The GLAZER project has received funding from the European Union’s Horizon 2020 research and innovation programme under grant agreement No 954932
Glaser™ technology utilizes the controlled thermal stress cleaving process. The glass gets cut because of the high temperature gradient induced locally by the laser beam operating at the 10,6 micrometers. At this wavelength glass is fully opaque and all the physics happen at the very thin surface layer of glass.
This is the major difference to the other known techniques such as filamentation and nanoperforation, where specifically shaped visible laser beam modifies the bulk of glass.
We use our own patented laser.
Our laser operates in the high repetition rate (33 kHz) Q-switched ns-pulsed regime. Other pulsed CO2 lasers operate in a quasi-periodic regime. As a direct consequence of the genuine Q-switching, our laser demonstrates superior two orders of magnitude average-to-peak power conversion and therefore extra-high peak power.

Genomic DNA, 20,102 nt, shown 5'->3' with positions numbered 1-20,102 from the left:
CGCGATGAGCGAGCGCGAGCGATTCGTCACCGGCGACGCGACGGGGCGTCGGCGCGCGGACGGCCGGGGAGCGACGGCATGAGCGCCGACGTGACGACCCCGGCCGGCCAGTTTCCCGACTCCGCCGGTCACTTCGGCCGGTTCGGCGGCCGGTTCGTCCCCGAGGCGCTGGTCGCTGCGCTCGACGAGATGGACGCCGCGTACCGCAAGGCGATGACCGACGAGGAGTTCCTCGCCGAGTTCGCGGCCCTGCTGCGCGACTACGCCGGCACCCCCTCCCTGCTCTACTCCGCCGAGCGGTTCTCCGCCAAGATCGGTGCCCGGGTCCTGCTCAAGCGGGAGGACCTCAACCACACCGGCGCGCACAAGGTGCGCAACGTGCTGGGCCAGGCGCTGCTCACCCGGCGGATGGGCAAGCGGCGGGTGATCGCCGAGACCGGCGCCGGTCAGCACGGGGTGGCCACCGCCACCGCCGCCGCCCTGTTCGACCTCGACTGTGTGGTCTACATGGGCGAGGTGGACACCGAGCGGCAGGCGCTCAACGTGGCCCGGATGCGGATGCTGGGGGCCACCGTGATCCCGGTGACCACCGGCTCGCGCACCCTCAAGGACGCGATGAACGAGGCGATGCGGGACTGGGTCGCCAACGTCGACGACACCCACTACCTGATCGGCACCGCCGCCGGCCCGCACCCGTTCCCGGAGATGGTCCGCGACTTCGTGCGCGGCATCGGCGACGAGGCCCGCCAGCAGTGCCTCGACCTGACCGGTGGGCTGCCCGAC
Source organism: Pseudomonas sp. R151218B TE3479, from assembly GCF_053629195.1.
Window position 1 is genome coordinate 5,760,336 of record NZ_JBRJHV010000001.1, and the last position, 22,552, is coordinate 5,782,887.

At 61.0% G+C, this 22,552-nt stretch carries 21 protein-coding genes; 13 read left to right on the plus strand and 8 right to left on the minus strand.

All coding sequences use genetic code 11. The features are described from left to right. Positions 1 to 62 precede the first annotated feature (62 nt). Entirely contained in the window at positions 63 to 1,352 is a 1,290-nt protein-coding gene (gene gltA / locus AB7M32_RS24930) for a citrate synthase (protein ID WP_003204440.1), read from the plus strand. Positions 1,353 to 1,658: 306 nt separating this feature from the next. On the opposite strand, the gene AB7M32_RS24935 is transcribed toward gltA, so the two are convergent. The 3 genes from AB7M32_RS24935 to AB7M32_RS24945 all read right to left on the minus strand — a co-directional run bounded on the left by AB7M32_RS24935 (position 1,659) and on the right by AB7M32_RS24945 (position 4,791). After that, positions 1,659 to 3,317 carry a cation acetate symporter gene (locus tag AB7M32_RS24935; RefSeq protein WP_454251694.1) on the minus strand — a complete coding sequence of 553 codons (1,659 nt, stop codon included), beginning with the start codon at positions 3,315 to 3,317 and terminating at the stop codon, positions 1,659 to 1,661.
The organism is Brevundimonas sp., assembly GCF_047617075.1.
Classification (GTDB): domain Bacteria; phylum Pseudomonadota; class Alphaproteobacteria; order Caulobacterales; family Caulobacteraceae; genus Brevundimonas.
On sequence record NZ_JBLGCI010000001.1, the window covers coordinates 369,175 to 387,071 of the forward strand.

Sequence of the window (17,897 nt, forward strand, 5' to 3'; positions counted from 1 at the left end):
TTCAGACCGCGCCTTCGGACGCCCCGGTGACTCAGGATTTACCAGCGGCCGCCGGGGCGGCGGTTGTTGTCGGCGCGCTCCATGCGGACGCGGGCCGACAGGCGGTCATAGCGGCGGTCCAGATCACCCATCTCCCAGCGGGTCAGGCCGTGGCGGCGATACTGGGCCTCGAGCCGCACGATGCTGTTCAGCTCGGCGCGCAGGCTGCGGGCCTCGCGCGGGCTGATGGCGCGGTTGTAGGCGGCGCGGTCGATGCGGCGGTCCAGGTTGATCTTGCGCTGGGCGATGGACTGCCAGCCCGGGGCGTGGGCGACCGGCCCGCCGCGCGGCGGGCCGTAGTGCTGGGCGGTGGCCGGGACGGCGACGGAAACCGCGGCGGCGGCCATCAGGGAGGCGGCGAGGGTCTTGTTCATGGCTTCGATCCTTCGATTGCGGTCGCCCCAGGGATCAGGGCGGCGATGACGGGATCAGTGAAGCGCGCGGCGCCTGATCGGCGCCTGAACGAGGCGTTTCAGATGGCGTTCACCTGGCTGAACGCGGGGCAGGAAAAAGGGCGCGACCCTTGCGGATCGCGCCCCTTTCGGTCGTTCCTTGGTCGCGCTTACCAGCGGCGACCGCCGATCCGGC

Average power is 100W, but the peak pulse power is up to 20kW.
No, processing is done by a single beam in one pass.
No, we do it with the same laser.
Because the edge is fully de-stressed and not modified by the beam.
Because there’s no chipping on the edge.
According to the results of the standard-based bending tests at the certified testing lab, the edge strength is improved x3-4 compared to the wheel-scored glass.
We have cut 12 mm glass, but it’s not the limit.
Yes, with the same beam, applying a multi-pass process.
It depends on the glass type and thickness. In case of chamfering also the required size of chamfer affects the processing speed.
Speed up to 100 mm/s can be obtained for chamfering.